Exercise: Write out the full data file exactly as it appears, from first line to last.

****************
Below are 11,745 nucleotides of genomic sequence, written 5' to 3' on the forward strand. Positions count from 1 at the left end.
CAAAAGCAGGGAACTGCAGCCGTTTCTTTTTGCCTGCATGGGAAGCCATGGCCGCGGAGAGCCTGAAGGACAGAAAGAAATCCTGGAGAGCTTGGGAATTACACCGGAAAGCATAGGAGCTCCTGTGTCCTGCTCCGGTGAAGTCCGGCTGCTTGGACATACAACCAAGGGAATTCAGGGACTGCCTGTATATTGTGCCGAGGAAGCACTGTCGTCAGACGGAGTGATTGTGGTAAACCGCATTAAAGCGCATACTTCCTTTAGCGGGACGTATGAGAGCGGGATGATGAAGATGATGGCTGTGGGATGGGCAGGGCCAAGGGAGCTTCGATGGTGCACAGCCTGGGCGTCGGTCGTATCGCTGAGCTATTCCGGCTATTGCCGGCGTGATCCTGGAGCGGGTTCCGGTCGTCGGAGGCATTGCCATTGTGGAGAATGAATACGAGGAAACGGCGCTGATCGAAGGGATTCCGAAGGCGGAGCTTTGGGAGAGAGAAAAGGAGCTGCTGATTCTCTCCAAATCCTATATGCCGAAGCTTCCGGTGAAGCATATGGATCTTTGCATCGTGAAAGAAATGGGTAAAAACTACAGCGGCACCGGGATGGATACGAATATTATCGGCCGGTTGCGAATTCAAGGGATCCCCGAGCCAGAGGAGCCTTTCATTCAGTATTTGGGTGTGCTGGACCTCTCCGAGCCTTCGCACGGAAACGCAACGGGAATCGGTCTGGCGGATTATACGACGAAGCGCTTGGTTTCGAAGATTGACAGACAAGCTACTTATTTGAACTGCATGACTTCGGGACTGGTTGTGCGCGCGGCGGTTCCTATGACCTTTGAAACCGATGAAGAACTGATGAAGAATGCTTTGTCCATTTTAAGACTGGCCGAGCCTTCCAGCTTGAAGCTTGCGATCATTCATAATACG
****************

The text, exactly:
Below are 11,745 nucleotides of genomic sequence, written 5' to 3' on the forward strand. Positions count from 1 at the left end.
CAAAAGCAGGGAACTGCAGCCGTTTCTTTTTGCCTGCATGGGAAGCCATGGCCGCGGAGAGCCTGAAGGACAGAAAGAAATCCTGGAGAGCTTGGGAATTACACCGGAAAGCATAGGAGCTCCTGTGTCCTGCTCCGGTGAAGTCCGGCTGCTTGGACATACAACCAAGGGAATTCAGGGACTGCCTGTATATTGTGCCGAGGAAGCACTGTCGTCAGACGGAGTGATTGTGGTAAACCGCATTAAAGCGCATACTTCCTTTAGCGGGACGTATGAGAGCGGGATGATGAAGATGATGGCTGTGGGATGGGCAGGGCCAAGGGAGCTTCGATGGTGCACAGCCTGGGCGTCGGTCGTATCGCTGAGCTATTCCGGCTATTGCCGGCGTGATCCTGGAGCGGGTTCCGGTCGTCGGAGGCATTGCCATTGTGGAGAATGAATACGAGGAAACGGCGCTGATCGAAGGGATTCCGAAGGCGGAGCTTTGGGAGAGAGAAAAGGAGCTGCTGATTCTCTCCAAATCCTATATGCCGAAGCTTCCGGTGAAGCATATGGATCTTTGCATCGTGAAAGAAATGGGTAAAAACTACAGCGGCACCGGGATGGATACGAATATTATCGGCCGGTTGCGAATTCAAGGGATCCCCGAGCCAGAGGAGCCTTTCATTCAGTATTTGGGTGTGCTGGACCTCTCCGAGCCTTCGCACGGAAACGCAACGGGAATCGGTCTGGCGGATTATACGACGAAGCGCTTGGTTTCGAAGATTGACAGACAAGCTACTTATTTGAACTGCATGACTTCGGGACTGGTTGTGCGCGCGGCGGTTCCTATGACCTTTGAAACCGATGAAGAACTGATGAAGAATGCTTTGTCCATTTTAAGACTGGCCGAGCCTTCCAGCTTGAAGCTTGCGATCATTCATAATACG